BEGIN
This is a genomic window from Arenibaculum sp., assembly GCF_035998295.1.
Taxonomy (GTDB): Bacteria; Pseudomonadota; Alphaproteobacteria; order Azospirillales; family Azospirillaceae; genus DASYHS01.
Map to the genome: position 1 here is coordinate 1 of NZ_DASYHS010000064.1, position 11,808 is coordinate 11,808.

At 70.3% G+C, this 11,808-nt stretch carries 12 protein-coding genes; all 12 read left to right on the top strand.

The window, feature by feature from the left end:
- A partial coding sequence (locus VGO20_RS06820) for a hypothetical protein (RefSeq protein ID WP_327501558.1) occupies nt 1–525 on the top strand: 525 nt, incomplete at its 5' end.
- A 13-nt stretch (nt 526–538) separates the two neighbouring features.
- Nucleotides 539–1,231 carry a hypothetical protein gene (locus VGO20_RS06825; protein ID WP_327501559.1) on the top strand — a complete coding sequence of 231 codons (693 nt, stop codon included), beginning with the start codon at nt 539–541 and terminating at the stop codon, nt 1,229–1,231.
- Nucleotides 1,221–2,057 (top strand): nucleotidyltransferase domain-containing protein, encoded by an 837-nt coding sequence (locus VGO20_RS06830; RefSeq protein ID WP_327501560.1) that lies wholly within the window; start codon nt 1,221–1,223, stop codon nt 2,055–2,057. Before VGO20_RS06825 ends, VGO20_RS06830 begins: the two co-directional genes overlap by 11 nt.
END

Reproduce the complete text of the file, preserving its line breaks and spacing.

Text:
This is a genomic window from Arenibaculum sp., assembly GCF_035998295.1.
Taxonomy (GTDB): Bacteria; Pseudomonadota; Alphaproteobacteria; order Azospirillales; family Azospirillaceae; genus DASYHS01.
Map to the genome: position 1 here is coordinate 1 of NZ_DASYHS010000064.1, position 11,808 is coordinate 11,808.

At 70.3% G+C, this 11,808-nt stretch carries 12 protein-coding genes; all 12 read left to right on the top strand.

The window, feature by feature from the left end:
- A partial coding sequence (locus VGO20_RS06820) for a hypothetical protein (RefSeq protein ID WP_327501558.1) occupies nt 1–525 on the top strand: 525 nt, incomplete at its 5' end.
- A 13-nt stretch (nt 526–538) separates the two neighbouring features.
- Nucleotides 539–1,231 carry a hypothetical protein gene (locus VGO20_RS06825; protein ID WP_327501559.1) on the top strand — a complete coding sequence of 231 codons (693 nt, stop codon included), beginning with the start codon at nt 539–541 and terminating at the stop codon, nt 1,229–1,231.
- Nucleotides 1,221–2,057 (top strand): nucleotidyltransferase domain-containing protein, encoded by an 837-nt coding sequence (locus VGO20_RS06830; RefSeq protein ID WP_327501560.1) that lies wholly within the window; start codon nt 1,221–1,223, stop codon nt 2,055–2,057. Before VGO20_RS06825 ends, VGO20_RS06830 begins: the two co-directional genes overlap by 11 nt.